Fat does not cut it

Obesity leads to exhaustion, slowing down of movements, aches and pains, low energy and a host of other health problems, some of which could turn serious. It is scary therefore that obesity affects close to one-third of all adults and children today. In some countries it has taken on the garb of an epidemic.

Obesity creates a vicious cycle of worsening weakness, gains in body weight and risk of diabetes, heart disease, high blood pressure and other ailments. In India too, we are catching up.

In majority of the cases of obesity, the condition occurs when the amount of calories consumed exceeds the amount of calories expended over a long period of time.

Excess calories are stored as fat in the body, and with long-term caloric excess, an individual eventually becomes obese. A limited number of cases are due primarily to genetics, medical reasons, or psychiatric illness.

Physical activity burns calories

Be active : The more you exercise and are active, the easier it is to keep your weight under control. But exercise is not a free pass to eat everything in sight! A person weighing 50 kg will have to walk two kilometers to burn 100 calories. (One scoop of ice-cream or one gulab jamoon is 100 calories). So do not overestimate the amount of calories you’re burning.

Eat sensibly: Adopt a sensible diet plan. Be aware of your adequate calorie requirement for every day (and let me tell you this loudly and clearly), this is just the beginning steps in weight loss. Work on portion control and not let the calorie intake exceed more than the requirement.

Also, net calorie expenditure each day should be greater than the net calorie consumption of the same day. The diet-and-exercise approach is simple and easy to achieve.

This is not a boot-camp approach where one has to go through a strenuous exercise routine. Even those with some pain from osteoarthritis or diabetes can still easily follow a program. Exercising regularly and eating a healthy diet is the only organic way in which to combat obesity.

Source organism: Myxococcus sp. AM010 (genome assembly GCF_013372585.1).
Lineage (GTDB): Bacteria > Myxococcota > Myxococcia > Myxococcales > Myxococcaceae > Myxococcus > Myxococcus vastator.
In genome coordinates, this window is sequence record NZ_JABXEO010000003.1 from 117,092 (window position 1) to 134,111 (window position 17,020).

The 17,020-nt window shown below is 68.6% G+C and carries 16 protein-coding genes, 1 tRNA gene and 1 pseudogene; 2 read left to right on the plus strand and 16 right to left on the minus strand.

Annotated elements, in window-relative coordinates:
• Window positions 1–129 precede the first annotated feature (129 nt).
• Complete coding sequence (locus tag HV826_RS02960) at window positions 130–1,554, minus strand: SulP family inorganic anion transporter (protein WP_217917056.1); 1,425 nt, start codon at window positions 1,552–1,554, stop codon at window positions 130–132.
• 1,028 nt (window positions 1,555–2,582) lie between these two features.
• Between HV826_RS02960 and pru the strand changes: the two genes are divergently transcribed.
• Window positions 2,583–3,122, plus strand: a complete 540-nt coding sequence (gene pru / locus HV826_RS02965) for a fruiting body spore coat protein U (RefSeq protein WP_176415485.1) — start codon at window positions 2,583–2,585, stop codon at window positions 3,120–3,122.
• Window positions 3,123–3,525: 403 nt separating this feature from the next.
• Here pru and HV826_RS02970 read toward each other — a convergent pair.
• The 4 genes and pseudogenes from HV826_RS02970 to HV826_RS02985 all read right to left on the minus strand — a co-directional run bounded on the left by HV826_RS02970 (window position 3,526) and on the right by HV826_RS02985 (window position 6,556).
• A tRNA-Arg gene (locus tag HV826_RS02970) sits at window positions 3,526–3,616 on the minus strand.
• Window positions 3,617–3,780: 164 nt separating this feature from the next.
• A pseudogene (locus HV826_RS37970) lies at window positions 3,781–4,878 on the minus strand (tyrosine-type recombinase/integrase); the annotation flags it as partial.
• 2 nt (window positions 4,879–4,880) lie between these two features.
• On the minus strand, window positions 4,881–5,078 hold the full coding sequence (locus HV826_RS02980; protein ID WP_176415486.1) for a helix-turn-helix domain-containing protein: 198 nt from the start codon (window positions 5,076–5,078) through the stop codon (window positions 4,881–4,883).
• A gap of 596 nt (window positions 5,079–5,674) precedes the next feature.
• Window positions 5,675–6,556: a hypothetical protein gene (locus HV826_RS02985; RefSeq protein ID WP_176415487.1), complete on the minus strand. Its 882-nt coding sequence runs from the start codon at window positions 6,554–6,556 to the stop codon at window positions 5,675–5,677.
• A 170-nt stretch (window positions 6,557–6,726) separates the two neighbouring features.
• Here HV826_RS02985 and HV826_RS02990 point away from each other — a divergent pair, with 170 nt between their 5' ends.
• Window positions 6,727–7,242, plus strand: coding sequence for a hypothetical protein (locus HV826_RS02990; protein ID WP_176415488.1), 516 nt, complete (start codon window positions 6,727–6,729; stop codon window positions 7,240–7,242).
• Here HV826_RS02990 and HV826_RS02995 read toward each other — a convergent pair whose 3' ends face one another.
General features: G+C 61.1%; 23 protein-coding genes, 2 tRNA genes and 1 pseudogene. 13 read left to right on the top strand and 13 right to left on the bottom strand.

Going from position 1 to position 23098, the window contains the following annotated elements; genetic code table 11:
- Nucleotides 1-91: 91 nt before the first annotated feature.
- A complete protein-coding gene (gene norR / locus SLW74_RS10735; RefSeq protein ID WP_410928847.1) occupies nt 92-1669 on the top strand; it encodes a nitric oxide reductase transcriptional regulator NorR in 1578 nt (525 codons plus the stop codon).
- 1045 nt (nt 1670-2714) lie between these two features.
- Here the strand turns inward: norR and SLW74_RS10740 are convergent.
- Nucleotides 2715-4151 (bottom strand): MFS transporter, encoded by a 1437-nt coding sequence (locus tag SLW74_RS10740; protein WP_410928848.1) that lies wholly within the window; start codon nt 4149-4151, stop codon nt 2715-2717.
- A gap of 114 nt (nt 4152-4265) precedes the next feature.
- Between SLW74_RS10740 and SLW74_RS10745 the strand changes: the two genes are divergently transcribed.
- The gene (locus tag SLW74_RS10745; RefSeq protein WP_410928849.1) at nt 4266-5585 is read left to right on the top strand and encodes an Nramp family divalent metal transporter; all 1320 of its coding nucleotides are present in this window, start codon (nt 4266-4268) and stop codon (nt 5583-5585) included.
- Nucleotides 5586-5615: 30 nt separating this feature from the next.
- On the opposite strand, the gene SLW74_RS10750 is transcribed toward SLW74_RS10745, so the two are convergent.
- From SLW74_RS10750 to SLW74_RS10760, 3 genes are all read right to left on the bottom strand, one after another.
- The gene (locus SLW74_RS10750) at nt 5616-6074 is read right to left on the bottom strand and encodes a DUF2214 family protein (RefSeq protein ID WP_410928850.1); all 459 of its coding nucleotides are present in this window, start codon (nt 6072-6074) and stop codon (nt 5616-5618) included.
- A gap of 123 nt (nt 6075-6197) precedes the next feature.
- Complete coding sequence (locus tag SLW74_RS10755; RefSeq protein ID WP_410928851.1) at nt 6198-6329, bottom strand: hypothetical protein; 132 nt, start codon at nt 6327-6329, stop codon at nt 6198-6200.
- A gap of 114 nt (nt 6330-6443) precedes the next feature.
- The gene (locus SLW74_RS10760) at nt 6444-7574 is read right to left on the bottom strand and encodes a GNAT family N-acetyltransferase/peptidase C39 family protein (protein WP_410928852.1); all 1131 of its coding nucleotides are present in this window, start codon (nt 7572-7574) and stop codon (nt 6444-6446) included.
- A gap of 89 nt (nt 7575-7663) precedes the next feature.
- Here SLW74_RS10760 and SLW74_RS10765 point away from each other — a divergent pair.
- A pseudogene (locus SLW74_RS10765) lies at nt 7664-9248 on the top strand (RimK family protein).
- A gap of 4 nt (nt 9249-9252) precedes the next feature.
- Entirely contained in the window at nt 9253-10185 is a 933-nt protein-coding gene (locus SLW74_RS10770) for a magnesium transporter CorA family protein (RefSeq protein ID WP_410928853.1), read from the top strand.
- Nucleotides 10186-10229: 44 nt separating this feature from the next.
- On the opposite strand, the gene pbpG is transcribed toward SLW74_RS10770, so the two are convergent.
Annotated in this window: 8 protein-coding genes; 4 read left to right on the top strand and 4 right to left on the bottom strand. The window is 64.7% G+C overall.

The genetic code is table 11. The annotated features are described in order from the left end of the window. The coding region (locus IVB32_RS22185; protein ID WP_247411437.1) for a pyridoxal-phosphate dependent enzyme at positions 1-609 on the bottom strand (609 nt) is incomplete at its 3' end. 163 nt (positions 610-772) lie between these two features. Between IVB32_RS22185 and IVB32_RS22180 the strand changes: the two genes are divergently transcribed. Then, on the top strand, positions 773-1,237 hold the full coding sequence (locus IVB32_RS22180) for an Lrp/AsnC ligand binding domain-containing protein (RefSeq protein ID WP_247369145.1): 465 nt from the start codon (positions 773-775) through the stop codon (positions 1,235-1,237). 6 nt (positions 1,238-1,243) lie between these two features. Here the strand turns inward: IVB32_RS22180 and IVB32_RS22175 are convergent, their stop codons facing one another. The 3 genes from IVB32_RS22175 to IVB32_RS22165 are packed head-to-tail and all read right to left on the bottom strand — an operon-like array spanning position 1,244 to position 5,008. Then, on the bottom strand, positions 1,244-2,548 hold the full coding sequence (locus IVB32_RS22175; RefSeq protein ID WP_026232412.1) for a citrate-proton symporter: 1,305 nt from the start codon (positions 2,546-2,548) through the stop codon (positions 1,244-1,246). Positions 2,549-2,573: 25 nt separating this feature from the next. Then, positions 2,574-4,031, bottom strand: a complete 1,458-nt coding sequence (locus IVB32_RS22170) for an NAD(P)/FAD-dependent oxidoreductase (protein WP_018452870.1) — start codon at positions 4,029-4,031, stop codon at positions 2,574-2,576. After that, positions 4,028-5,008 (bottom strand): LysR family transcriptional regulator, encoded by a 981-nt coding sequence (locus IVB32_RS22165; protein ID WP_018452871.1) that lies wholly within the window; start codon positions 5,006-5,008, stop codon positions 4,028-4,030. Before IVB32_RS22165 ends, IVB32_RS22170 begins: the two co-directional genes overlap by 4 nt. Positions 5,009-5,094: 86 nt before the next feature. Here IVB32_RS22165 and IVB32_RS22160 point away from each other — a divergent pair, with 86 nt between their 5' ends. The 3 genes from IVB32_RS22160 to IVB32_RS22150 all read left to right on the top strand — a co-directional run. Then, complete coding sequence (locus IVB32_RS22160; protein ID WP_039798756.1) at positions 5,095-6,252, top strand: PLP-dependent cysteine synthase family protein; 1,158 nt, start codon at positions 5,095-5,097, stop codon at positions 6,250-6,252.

Stick to lower impact aerobic activities until you achieve your ideal weight.

Obese people should be especially careful about heat exhaustion given that they are less able to adapt to temperature changes. Wearing light clothing will allow for better heat exchange while exercising.

Hydration is very important for the obese, since they are susceptible to dehydration. Be sure to drink fluids frequently before, during, and after exercise.

Slow down or stop if you experience chest pains, shortness of breath, palpitations, nausea, pain in the neck or jaw, or major muscle or joint pain.

Starting an Exercise Programme

In the beginning, frequency and duration of the activity is more important than the intensity.

Here intensity indicates doing the exercise from a slower pace to a faster pace i.e, from walking to jogging.

For an obese person, the focus of the exercise programme should be based on low-intensity aerobic activity, with progressively increasing duration. It is important to ensure the impact is low to avoid stress on the joints. The options of aerobic exercises are brisk walking, cycling and swimming.

Exercise at least five to six days a week for 30 to 60 minutes. If you were previously sedentary, these sessions can be broken up into three 10-15 minute sessions, with gradual increases in duration.

Work at a comfortable pace that allows you to talk without too much difficulty or breathlessness. Gradually increase the duration and intensity of the exercises, while understanding that you will have to build up to longer and more challenging workouts in the near future with the guidance of a fitness professional.

If you are obese, cycling and swimming is a good option to lose calories faster and bring your weight down as these do not impact the knees and joints too much.

Jogging, on the other hand, could cause stress on the knees and joints.

Weight training is also important for weight reduction. It makes you stronger and raises your basal metabolic rate which increases the amount of calories you burn at rest.

Try to resist focussing only on weight loss. The body has a tendency to gain muscle or lean weight also, so although your body is benefiting from the exercise, the pounds might not drop off initially. Focus on the quality and quantity of the exercise instead.

Ease into your workout. Start gradually for the first five minutes to give your body time to adjust to the activity.

Focus on increasing the duration of an exercise session and more frequent sessions in the first few weeks, then progressively increase the intensity of the workout.

Towards the end of the session, slow down for the last five minutes to allow the body to ease back into its resting state.

Integrate non- exercise physical activity into daily routine

Take the stairs

Park farther from the door

Take a short walk at lunch

Turn off the TV manually

Take walk breaks from work

Play with the kids

Do gardening

Importantly, try not to sit down much during the day

People don’t just have time to exercise…they MAKE time to exercise. Be in control of your life. Make exercise a part of your day like bathing and brushing your tooth every day

Bhaskar is a fitness professional. You can read more on fitness on his website

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Printable version | Dec 1, 2021 3:24:11 AM |

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